For example, give the BCD representation for the decimal numbers 90 and 873.
The BCD representation of the number 90 is written as follows:
(90)_{10} = (1001 0000)_{BCD}
For the number 873:
(873)_{10} = (1000 0111 0011)_{BCD}
Gray Code
Gray Code
A Gray Code is an encoding of numbers so that adjacent numbers have one single digit differing by 1. This coding technique was invented by Frank Gray, thus it is named so. The term Gray code is often used to refer to a "reflected" code, or more specifically still, the binary reflected Gray code.
Gray Code is a non-weighted code, as it does not ascribe a specific weight to each bit position. It is not used for arithmetic calculations.
Gray code is used in Karnaugh maps and in the design of logic circuits. They also find application in rotary encoders, where the predisposition to errors increases with the number of bits that change logical states between two consecutive positions.
Gray Code Advantage
- It can be used to minimize a logic circuit.
- It minimizes error while converting analog to digital signals.
Gray Code Disadvantage
- It is not suitable for arithmetic operations.
- It is limited to a few practical applications.
ASCII Code
ASCII Code
ASCII code (American Standard Code for Information Interchange) has seven bits allowing for the representation of 2^{7} = 128 symbols.
Table 1: ASCII Table
Dec | Hex | Char | Dec | Hex | Char | Dec | Hex | Char | Dec | Hex | Char | |
---|---|---|---|---|---|---|---|---|---|---|---|---|
0 | 0x00 | NULL | null | 32 | 0x20 | SP | 64 | 0x40 | @ | 96 | 0x60 | ` |
1 | 0x01 | SOH | Start of heading | 33 | 0x21 | ! | 65 | 0x41 | A | 97 | 0x61 | a |
2 | 0x02 | STX | Start of text | 34 | 0x22 | " | 66 | 0x42 | B | 98 | 0x62 | b |
3 | 0x03 | ETX | End of text | 35 | 0x23 | # | 67 | 0x43 | C | 99 | 0x63 | c |
4 | 0x04 | EOT | End of transmission | 36 | 0x24 | $ | 68 | 0x44 | D | 100 | 0x64 | d |
5 | 0x05 | ENQ | Enquiry | 37 | 0x25 | % | 69 | 0x45 | E | 101 | 0x65 | e |
6 | 0x06 | ACK | Acknowledge | 38 | 0x26 | & | 70 | 0x46 | F | 102 | 0x66 | f |
7 | 0x07 | BELL | Bell | 39 | 0x27 | ' | 71 | 0x47 | G | 103 | 0x67 | g |
8 | 0x08 | BS | Backspace | 40 | 0x28 | ( | 72 | 0x48 | H | 104 | 0x68 | h |
9 | 0x09 | TAB | Horizontal tab | 41 | 0x29 | ) | 73 | 0x49 | I | 105 | 0x69 | i |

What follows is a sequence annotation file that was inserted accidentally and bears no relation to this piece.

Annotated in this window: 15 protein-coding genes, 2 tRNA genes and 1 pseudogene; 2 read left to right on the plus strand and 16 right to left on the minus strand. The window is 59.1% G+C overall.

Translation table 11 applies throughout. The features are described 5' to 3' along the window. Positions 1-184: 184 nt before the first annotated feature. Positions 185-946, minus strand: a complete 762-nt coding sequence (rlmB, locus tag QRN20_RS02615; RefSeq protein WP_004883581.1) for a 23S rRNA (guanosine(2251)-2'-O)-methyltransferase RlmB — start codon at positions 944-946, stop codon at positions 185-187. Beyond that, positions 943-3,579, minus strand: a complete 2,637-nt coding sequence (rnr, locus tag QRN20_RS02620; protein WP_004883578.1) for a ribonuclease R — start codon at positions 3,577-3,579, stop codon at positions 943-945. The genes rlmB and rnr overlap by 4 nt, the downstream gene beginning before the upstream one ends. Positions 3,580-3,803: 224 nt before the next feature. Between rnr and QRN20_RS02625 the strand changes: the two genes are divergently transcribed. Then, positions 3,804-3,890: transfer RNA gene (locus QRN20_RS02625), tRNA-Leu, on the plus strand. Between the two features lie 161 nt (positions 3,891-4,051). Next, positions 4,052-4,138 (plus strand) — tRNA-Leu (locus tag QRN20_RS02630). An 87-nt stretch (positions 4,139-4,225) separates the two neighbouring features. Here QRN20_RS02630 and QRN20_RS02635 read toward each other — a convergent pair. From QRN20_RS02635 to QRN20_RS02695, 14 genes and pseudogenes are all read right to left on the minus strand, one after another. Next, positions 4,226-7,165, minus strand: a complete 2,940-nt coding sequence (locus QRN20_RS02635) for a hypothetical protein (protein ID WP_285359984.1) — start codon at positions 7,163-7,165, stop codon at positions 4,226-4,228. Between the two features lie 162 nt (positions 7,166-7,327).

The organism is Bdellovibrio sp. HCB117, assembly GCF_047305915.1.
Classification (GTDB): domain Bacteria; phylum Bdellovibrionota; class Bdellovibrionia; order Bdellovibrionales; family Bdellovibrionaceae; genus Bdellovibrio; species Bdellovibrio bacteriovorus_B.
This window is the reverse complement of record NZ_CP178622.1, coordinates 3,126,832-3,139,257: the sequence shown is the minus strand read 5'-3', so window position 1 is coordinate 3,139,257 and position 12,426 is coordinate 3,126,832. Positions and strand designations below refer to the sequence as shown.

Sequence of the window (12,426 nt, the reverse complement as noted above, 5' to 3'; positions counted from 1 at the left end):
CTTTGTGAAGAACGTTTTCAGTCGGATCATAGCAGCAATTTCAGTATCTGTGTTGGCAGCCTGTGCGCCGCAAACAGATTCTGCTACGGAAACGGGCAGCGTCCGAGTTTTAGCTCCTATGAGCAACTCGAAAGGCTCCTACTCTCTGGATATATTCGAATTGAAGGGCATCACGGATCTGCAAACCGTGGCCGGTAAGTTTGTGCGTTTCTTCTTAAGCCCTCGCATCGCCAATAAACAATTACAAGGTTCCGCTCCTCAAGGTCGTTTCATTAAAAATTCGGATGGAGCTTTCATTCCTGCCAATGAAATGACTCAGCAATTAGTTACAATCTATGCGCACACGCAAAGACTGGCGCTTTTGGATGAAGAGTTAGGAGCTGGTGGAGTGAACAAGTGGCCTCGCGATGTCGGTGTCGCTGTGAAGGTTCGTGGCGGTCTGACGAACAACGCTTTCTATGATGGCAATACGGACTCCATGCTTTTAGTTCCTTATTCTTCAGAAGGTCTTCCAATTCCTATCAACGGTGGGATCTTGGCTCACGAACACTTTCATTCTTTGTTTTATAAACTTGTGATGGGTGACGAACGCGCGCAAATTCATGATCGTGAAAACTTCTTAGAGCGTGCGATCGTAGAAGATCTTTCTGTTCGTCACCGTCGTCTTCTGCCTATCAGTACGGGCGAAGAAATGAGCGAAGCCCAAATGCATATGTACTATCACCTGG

10 | 0x0A | LF | New line | 42 | 0x2A | * | 74 | 0x4A | J | 106 | 0x6A | j |
11 | 0x0B | VT | Vertical tab | 43 | 0x2B | + | 75 | 0x4B | K | 107 | 0x6B | k |
12 | 0x0C | FF | Form Feed | 44 | 0x2C | , | 76 | 0x4C | L | 108 | 0x6C | l |
13 | 0x0D | CR | Carriage return | 45 | 0x2D | - | 77 | 0x4D | M | 109 | 0x6D | m |
14 | 0x0E | SO | Shift out | 46 | 0x2E | . | 78 | 0x4E | N | 110 | 0x6E | n |
15 | 0x0F | SI | Shift in | 47 | 0x2F | / | 79 | 0x4F | O | 111 | 0x6F | o |
16 | 0x10 | DLE | Data link escape | 48 | 0x30 | 0 | 80 | 0x50 | P | 112 | 0x70 | p |
17 | 0x11 | DC1 | Device control 1 | 49 | 0x31 | 1 | 81 | 0x51 | Q | 113 | 0x71 | q |
18 | 0x12 | DC2 | Device control 2 | 50 | 0x32 | 2 | 82 | 0x52 | R | 114 | 0x72 | r |
19 | 0x13 | DC3 | Device control 3 | 51 | 0x33 | 3 | 83 | 0x53 | S | 115 | 0x73 | s |
20 | 0x14 | DC4 | Device control 4 | 52 | 0x34 | 4 | 84 | 0x54 | T | 116 | 0x74 | t |
21 | 0x15 | NAK | Negative ack | 53 | 0x35 | 5 | 85 | 0x55 | U | 117 | 0x75 | u |
22 | 0x16 | SYN | Synchronous idle | 54 | 0x36 | 6 | 86 | 0x56 | V | 118 | 0x76 | v |
23 | 0x17 | ETB | End transmission block | 55 | 0x37 | 7 | 87 | 0x57 | W | 119 | 0x77 | w |
24 | 0x18 | CAN | Cancel | 56 | 0x38 | 8 | 88 | 0x58 | X | 120 | 0x78 | x |
25 | 0x19 | EM | End of medium | 57 | 0x39 | 9 | 89 | 0x59 | Y | 121 | 0x79 | y |
26 | 0x1A | SUB | Substitute | 58 | 0x3A | : | 90 | 0x5A | Z | 122 | 0x7A | z |
27 | 0x1B | ESC | Escape | 59 | 0x3B | ; | 91 | 0x5B | [ | 123 | 0x7B | { |
28 | 0x1C | FS | File separator | 60 | 0x3C | < | 92 | 0x5C | \ | 124 | 0x7C | | |
29 | 0x1D | GS | Group separator | 61 | 0x3D | = | 93 | 0x5D | ] | 125 | 0x7D | } |
30 | 0x1E | RS | Record separator | 62 | 0x3E | > | 94 | 0x5E | ^ | 126 | 0x7E | ~ |
31 | 0x1F | US | Unit separator | 63 | 0x3F | ? | 95 | 0x5F | _ | 127 | 0x7F | DEL |
Decimal | Binary | Octal | Hexadecimal | BCD | Gray Code |
0 | 0 | 0 | 0 | 0000 | 0000 |
1 | 1 | 1 | 1 | 0001 | 0001 |
2 | 10 | 2 | 2 | 0010 | 0011 |
3 | 11 | 3 | 3 | 0011 | 0010 |
4 | 100 | 4 | 4 | 0100 | 0110 |
5 | 101 | 5 | 5 | 0101 | 0111 |